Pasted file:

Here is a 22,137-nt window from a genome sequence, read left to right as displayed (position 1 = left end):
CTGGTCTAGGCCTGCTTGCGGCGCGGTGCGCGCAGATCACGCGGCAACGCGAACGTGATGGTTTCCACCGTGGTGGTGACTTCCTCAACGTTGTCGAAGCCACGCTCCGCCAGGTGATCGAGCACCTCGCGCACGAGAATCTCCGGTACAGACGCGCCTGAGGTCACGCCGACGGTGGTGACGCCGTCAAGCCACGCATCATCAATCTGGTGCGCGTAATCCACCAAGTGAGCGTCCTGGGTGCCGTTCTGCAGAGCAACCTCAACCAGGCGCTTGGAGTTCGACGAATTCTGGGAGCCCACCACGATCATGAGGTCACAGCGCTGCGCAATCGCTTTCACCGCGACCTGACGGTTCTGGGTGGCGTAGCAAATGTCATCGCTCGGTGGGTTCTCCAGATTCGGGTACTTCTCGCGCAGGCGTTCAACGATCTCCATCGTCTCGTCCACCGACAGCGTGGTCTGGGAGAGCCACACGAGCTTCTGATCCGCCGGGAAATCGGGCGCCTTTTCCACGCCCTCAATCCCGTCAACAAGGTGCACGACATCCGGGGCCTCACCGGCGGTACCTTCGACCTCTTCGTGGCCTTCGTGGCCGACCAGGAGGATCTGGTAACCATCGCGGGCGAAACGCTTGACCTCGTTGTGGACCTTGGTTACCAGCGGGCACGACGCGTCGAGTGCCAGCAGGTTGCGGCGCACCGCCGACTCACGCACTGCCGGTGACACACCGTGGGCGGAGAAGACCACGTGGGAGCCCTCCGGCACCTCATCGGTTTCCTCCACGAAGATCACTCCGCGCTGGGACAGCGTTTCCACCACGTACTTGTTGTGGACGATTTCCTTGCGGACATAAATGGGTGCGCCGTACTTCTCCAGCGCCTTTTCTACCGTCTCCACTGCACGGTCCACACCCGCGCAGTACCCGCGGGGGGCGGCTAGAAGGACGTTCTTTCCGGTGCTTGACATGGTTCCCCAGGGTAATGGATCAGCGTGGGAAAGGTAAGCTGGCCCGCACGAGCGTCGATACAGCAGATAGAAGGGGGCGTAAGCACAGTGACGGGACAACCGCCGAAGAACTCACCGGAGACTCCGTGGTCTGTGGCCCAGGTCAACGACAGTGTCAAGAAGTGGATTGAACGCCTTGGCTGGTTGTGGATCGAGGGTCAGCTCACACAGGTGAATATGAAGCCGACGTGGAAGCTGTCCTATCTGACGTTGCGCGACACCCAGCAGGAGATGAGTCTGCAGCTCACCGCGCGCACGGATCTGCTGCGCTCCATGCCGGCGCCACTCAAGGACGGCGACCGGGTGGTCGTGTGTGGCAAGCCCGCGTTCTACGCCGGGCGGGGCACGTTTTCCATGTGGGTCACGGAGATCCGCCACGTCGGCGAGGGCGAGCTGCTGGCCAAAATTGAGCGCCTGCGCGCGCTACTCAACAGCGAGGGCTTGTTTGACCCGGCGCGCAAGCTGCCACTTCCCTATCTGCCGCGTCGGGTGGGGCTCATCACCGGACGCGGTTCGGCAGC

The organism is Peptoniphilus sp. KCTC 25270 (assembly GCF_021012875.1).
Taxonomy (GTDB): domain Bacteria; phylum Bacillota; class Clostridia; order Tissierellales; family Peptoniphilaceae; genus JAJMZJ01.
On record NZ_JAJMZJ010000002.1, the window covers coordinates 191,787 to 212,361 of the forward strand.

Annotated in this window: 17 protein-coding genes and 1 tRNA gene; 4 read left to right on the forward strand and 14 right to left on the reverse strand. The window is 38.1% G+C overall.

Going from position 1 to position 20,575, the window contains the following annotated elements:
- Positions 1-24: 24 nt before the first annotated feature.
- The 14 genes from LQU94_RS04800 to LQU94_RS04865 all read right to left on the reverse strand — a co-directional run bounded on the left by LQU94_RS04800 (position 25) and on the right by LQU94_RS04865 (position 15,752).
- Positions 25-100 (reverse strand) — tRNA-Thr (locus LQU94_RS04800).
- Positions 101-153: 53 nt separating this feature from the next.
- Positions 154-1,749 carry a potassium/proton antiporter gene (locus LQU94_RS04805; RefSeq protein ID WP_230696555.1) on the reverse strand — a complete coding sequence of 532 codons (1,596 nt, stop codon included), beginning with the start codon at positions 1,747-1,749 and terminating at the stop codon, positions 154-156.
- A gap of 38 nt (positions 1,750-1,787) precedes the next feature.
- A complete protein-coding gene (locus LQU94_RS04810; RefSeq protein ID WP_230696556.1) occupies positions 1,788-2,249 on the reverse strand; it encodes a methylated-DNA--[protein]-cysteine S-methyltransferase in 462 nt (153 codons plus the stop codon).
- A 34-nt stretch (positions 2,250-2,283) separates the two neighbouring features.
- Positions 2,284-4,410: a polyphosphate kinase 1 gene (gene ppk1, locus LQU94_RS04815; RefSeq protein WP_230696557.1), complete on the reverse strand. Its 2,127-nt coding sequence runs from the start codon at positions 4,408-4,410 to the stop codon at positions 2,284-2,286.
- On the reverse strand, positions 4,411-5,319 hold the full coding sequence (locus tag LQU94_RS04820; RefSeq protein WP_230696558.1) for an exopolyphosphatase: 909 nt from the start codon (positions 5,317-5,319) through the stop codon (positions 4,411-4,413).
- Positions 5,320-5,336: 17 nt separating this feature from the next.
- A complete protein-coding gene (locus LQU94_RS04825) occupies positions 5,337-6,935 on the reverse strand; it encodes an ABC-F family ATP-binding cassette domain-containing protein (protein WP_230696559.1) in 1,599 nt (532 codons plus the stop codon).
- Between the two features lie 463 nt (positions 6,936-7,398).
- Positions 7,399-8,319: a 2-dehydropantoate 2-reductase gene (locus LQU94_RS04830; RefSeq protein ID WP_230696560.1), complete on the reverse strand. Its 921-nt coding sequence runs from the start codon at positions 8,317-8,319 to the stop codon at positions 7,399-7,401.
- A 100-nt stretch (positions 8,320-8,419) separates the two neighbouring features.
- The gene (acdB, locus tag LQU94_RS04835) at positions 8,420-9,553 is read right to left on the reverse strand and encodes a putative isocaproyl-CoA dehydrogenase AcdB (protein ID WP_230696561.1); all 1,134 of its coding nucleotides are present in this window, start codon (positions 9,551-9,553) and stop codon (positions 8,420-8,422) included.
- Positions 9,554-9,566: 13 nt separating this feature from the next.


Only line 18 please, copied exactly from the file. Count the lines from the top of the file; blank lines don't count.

- Positions 5,320-5,336: 17 nt separating this feature from the next.